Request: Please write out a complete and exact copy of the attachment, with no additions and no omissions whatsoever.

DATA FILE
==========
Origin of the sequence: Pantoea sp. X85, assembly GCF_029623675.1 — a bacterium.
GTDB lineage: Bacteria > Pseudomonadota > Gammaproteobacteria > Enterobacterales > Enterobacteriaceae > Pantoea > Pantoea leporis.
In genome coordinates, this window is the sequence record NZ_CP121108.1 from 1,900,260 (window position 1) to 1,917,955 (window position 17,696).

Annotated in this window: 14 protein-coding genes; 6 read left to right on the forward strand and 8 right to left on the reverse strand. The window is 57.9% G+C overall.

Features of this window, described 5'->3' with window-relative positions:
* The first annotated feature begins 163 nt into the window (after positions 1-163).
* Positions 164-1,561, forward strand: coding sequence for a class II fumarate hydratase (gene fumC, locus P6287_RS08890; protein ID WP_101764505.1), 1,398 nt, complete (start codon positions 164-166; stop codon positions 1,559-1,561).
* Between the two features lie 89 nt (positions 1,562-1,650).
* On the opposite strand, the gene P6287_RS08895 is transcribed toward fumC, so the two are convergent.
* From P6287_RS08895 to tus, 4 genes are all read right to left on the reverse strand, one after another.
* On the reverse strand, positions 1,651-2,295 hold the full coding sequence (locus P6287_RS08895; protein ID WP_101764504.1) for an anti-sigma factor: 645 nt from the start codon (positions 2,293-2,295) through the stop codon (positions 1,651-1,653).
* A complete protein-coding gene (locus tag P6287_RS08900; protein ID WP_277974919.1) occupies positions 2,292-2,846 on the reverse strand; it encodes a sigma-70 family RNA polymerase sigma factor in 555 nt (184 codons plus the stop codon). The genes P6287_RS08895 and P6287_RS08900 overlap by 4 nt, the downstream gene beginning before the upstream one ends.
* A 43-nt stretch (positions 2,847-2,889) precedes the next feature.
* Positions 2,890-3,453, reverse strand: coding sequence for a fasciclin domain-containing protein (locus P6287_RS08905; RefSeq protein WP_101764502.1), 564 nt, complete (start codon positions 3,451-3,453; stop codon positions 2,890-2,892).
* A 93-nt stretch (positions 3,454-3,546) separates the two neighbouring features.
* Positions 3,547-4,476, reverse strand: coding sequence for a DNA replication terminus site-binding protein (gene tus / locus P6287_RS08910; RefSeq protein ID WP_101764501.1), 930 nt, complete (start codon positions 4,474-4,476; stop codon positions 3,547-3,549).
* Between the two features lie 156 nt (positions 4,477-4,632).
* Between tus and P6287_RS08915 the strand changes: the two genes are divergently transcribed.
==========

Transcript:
Origin of the sequence: Pantoea sp. X85, assembly GCF_029623675.1 — a bacterium.
GTDB lineage: Bacteria > Pseudomonadota > Gammaproteobacteria > Enterobacterales > Enterobacteriaceae > Pantoea > Pantoea leporis.
In genome coordinates, this window is the sequence record NZ_CP121108.1 from 1,900,260 (window position 1) to 1,917,955 (window position 17,696).

Annotated in this window: 14 protein-coding genes; 6 read left to right on the forward strand and 8 right to left on the reverse strand. The window is 57.9% G+C overall.

Features of this window, described 5'->3' with window-relative positions:
* The first annotated feature begins 163 nt into the window (after positions 1-163).
* Positions 164-1,561, forward strand: coding sequence for a class II fumarate hydratase (gene fumC, locus P6287_RS08890; protein ID WP_101764505.1), 1,398 nt, complete (start codon positions 164-166; stop codon positions 1,559-1,561).
* Between the two features lie 89 nt (positions 1,562-1,650).
* On the opposite strand, the gene P6287_RS08895 is transcribed toward fumC, so the two are convergent.
* From P6287_RS08895 to tus, 4 genes are all read right to left on the reverse strand, one after another.
* On the reverse strand, positions 1,651-2,295 hold the full coding sequence (locus P6287_RS08895; protein ID WP_101764504.1) for an anti-sigma factor: 645 nt from the start codon (positions 2,293-2,295) through the stop codon (positions 1,651-1,653).
* A complete protein-coding gene (locus tag P6287_RS08900; protein ID WP_277974919.1) occupies positions 2,292-2,846 on the reverse strand; it encodes a sigma-70 family RNA polymerase sigma factor in 555 nt (184 codons plus the stop codon). The genes P6287_RS08895 and P6287_RS08900 overlap by 4 nt, the downstream gene beginning before the upstream one ends.
* A 43-nt stretch (positions 2,847-2,889) precedes the next feature.
* Positions 2,890-3,453, reverse strand: coding sequence for a fasciclin domain-containing protein (locus P6287_RS08905; RefSeq protein WP_101764502.1), 564 nt, complete (start codon positions 3,451-3,453; stop codon positions 2,890-2,892).
* A 93-nt stretch (positions 3,454-3,546) separates the two neighbouring features.
* Positions 3,547-4,476, reverse strand: coding sequence for a DNA replication terminus site-binding protein (gene tus / locus P6287_RS08910; RefSeq protein ID WP_101764501.1), 930 nt, complete (start codon positions 4,474-4,476; stop codon positions 3,547-3,549).
* Between the two features lie 156 nt (positions 4,477-4,632).
* Between tus and P6287_RS08915 the strand changes: the two genes are divergently transcribed.